Wolfenden made a total of 57 recommendations across its brief. The two headline recommendations for the development of sport were: –

  1. For the creation of a Sports Development Council to provide the basis for a constructive new approach to assessing appropriate provision for community sports grounds, swimming pools, sports halls, and other indoor facilities.
  2. To furnish the new Council with finance.

Wolfenden not only recommended the establishment of a Sports Development Council but £5 million as the amount to be distributed in any one year.  A figure of £5 million was also recommended as an annual sum to be sanctioned over and above existing permissions for capital expenditure by statutory bodies. The recommendation for a Sports Development Council proved to be the most contentious issue politically. For example, Phyllis Colson, the founder of the CCPR which had set up the Wolfenden Committee, lobbied aggressively against it, which in part explained the delay in implementing the proposal. It was not until after the retirement of Miss Colson and the appointment of Walter Winterbottom as her successor that any progress was made.

1.4   The response to Wolfenden: 1960 – 1964

It was against the backcloth of a report as significant as Wolfenden, and other reports around that time, that politicians were expected to respond. Despite the general acceptance of the benefits of recreation and the previous enabling Act of 1937, many of the major proposals in the 1960s for sport, the arts, and the youth and community service were never fully introduced.  In addition, in practical terms, local authorities and other providers had still to operate through a maze of acts or sections of old statutes.  They also had to operate through a proliferation of government departments and the system allowed and almost encouraged separate policies, separate budgets and different attitudes and changing policies towards recreationists, particularly clubs.

Important as the report was, the issues addressed by Wolfenden on the role of sport, funding and organisation had been reverberating during the 1950s. The Labour Party’s ‘Leisure for Living’ publication in 1959 pre-dated some of Wolfenden’s justifications and its call for facilities, including sufficient indoor provision. It was not until 1965, once out of office, that a Conservative paper on sport and leisure was prepared, by the Bow Group, under the chairmanship of Christopher Chataway MP, ‘A better country: a policy study on the use of leisure’.

However, after Wolfenden, sport was no longer on the periphery of political debate. Debates on the report were held in the House of Lords in February 1961 and in the Commons in April. Justin Evans said the Wolfenden Report received a “very rare amount of attention, which no government could ignore”. Yet over the next four years political observers could be forgiven for thinking that Wolfenden was never going to be properly implemented. Macmillan’s government of the time gave it a cautious welcome. The government had kept its predecessors’ National Health Service and social security safety net in place, however significant support for sport seemed a bridge too far. The day after the Wolfenden press conference, the political scene was set by David Eccles, Minister of Education, writing to his Permanent Secretary, “I am anxious to prepare public opinion for a rejection of Wolfenden’s new Sports Council”. The Ministry of Education had taken a leading role on such matters previously and wasn’t about to see its role diminished.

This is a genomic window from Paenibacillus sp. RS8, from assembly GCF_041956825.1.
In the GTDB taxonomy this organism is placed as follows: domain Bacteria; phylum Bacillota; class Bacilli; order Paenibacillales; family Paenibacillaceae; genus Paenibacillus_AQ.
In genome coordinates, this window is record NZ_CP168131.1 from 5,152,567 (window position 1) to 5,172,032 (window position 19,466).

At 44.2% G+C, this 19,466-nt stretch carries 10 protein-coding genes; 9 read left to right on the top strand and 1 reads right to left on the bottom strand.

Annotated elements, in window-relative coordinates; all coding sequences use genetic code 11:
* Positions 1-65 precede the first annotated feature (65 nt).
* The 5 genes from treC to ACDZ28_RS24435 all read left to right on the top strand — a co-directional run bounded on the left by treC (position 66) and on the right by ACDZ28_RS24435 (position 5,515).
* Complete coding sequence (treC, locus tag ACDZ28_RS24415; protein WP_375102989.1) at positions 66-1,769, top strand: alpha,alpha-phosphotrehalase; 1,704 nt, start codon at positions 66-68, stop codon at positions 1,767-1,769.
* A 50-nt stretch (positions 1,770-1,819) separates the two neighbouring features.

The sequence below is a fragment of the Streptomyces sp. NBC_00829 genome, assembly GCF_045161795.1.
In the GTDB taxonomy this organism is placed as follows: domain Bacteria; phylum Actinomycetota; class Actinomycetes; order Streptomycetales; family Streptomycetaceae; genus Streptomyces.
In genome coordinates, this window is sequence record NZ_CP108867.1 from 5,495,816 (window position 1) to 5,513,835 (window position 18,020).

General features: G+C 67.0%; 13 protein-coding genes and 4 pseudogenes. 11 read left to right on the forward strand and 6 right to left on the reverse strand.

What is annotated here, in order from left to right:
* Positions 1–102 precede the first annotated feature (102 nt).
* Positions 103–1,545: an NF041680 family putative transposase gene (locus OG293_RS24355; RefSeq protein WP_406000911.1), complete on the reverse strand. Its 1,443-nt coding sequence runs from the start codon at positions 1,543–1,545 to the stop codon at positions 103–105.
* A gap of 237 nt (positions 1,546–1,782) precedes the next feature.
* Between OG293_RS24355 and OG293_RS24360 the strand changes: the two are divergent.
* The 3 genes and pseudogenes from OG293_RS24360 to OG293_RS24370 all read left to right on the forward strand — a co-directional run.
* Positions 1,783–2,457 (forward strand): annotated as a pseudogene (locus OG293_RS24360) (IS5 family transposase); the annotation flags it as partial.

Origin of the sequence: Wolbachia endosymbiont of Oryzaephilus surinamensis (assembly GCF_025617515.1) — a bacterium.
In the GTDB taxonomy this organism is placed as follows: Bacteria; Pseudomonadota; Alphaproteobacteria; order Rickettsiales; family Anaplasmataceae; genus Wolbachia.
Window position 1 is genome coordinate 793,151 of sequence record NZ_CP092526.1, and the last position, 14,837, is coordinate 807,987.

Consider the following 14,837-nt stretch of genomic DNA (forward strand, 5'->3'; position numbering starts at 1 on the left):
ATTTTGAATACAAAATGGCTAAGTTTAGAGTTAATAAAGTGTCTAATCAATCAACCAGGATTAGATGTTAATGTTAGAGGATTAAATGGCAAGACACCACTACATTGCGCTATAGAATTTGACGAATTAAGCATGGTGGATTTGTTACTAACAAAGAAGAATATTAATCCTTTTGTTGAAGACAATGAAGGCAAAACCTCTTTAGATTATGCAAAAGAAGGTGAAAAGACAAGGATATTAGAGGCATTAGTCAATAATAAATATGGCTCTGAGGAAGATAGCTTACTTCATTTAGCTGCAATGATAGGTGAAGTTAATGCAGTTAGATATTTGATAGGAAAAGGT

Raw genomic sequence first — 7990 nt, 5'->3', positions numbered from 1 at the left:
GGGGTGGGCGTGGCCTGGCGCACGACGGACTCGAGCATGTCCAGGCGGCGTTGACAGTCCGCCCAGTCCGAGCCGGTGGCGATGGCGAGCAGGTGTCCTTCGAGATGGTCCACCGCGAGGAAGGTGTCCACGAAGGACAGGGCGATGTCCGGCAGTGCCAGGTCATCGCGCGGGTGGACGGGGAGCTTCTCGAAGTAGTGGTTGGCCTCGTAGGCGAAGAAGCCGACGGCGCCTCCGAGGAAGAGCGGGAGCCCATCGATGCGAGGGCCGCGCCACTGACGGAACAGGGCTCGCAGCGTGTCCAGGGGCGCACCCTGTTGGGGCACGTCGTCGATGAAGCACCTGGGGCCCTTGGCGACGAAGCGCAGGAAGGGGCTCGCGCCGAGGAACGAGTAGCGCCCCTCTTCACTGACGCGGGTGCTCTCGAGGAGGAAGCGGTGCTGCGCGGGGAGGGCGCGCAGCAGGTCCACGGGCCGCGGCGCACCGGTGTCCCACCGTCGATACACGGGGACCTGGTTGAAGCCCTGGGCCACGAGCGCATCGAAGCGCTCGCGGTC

Ministers continued to adopt a non-committal stance. The Home Affairs Committee did not reject the Report, but agreed further study would be needed by officials. The political arguments around Wolfenden continued over the next few years, especially about the recommended funding and a Sports Council. The government seemed on a containment exercise and parliamentary motions indicated impatience with the government’s ‘evasive answers’. The British Olympic Association (BOA), NPFA and CCPR (after the appointment of Walter Winterbottom) all weighed in, asserting the need for funds and a new approach. The call for a sports council was heard in both the Commons and House of Lords debates. Throughout 1962 funding for sport and a sports council still dominated parliamentary debate. The economy being in the doldrums did not help the cause of sport. The case for a Sports Development Council, strongly as it was put, was not eventually justified by sport and recreation intrinsically, but rather by extrinsic factors, including Britain’s failures in international sport, a rising youth sub-culture and the moral qualities of sport that were claimed to be an antidote for unsocial behaviour.

Wolfenden had also emphatically raised the question of government funding for sport. Denis Molyneux had been responsible for a research paper published by Birmingham University in 1962 – ‘Central Government Aid to Sport and Physical Recreation of Countries of Western Europe’. The paper highlighted the stark comparison of the level of funding for sport by other governments compared to the insignificant amount provided by the UK government. On the continent provision of facilities had been on a massive scale compared with that in the UK. Spending throughout Europe has been between twenty and twenty-five times that in the UK, with provision being made even in communities of 4000 or less. The latter often involved the use of community schools especially in country districts otherwise unable to fund large scale facilities themselves. In particular, first wave projects from the 1960 Golden Plan for West German sport and the later ‘mille piscines’ pools programme in France had been planned or implemented. The research paper to this day remains the single most persuasive influence on government involvement in sports funding. Indeed, Denis Howell MP, later to be Minister for Sport, waved the report in the House of Commons during one of his speeches in favour of Wolfenden during the long period of parliamentary argument. (Denis Molyneux donated his copy to this Project).